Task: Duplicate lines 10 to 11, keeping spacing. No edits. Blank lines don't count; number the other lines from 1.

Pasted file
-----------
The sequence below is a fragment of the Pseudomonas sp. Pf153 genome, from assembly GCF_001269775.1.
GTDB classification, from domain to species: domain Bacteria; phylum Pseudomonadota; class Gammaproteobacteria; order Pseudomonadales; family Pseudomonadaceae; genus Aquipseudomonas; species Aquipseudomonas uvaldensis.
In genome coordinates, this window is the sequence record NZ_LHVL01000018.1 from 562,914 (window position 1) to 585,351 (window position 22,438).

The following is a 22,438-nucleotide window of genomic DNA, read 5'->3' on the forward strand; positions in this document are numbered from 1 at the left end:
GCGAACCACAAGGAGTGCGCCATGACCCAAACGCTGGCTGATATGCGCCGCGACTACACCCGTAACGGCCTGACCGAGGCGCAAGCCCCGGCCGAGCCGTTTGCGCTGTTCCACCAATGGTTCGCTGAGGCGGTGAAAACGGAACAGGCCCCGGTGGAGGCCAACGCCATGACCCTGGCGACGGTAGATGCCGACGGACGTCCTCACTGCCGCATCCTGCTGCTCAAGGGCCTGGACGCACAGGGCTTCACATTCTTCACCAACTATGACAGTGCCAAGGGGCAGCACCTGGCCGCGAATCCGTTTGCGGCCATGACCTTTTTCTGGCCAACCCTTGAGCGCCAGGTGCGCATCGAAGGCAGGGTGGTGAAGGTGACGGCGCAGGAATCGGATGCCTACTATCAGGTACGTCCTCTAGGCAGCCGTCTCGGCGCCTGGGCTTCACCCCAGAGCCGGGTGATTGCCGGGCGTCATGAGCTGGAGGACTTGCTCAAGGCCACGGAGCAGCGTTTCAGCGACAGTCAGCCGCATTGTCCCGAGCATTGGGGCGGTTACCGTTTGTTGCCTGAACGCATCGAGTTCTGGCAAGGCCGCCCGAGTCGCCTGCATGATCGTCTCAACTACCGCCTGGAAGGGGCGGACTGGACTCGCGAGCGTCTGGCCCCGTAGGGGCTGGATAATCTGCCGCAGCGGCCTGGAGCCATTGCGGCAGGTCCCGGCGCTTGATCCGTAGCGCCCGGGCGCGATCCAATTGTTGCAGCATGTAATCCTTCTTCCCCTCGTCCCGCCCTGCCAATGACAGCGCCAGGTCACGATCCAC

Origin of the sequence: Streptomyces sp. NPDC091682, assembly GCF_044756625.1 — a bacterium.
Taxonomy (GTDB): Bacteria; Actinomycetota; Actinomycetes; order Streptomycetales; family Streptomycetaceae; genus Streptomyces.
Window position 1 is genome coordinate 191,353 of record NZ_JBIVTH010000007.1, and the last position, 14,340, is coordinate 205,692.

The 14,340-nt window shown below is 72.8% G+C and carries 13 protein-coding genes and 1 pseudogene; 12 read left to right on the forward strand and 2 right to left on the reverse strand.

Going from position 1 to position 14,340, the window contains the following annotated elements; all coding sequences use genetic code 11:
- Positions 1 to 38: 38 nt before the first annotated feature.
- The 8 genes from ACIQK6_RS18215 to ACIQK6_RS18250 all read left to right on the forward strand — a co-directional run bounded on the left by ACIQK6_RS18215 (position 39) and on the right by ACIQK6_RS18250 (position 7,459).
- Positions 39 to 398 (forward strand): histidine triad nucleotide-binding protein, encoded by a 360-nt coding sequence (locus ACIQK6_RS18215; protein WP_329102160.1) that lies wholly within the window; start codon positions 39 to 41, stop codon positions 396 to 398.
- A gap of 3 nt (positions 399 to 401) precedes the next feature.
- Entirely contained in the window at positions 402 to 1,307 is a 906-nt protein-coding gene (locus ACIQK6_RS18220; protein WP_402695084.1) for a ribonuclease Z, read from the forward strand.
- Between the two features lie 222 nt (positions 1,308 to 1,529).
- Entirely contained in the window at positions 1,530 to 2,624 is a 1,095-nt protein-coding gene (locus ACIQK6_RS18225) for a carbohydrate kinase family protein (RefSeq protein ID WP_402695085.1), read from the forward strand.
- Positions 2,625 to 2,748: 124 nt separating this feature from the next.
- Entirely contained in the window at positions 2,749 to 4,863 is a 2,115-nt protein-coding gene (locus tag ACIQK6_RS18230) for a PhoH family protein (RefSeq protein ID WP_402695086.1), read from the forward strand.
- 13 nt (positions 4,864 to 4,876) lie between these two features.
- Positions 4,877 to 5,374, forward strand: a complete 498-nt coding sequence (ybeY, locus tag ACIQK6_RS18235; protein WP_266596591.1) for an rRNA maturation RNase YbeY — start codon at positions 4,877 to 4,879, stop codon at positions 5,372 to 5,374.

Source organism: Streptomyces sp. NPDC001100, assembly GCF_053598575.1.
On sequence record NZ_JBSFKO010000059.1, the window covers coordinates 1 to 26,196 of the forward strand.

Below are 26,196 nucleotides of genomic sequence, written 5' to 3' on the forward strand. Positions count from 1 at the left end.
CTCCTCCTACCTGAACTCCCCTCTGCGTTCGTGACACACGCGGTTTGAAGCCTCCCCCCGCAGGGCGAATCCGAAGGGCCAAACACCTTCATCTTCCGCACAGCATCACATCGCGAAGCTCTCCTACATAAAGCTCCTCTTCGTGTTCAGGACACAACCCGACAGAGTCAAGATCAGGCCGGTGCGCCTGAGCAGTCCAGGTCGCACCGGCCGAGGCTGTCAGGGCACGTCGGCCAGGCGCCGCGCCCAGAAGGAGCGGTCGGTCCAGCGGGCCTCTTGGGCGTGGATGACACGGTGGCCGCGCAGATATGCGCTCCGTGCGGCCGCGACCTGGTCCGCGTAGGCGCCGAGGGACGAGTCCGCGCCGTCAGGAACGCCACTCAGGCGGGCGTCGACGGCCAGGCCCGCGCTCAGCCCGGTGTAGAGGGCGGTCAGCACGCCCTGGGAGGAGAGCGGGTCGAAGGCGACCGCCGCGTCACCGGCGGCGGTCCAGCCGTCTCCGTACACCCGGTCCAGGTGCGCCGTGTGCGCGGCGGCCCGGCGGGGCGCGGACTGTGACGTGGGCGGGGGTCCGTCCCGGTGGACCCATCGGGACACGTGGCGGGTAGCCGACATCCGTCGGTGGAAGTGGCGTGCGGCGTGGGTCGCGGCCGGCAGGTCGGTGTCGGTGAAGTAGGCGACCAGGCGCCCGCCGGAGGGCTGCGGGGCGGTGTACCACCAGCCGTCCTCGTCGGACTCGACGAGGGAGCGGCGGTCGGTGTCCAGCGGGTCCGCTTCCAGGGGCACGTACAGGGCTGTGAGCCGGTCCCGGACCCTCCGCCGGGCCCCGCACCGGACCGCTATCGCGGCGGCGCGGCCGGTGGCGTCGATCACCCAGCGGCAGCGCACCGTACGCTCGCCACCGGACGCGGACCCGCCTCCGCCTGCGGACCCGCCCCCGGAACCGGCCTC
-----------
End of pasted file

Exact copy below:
Going from position 1 to position 14,340, the window contains the following annotated elements; all coding sequences use genetic code 11:
- Positions 1 to 38: 38 nt before the first annotated feature.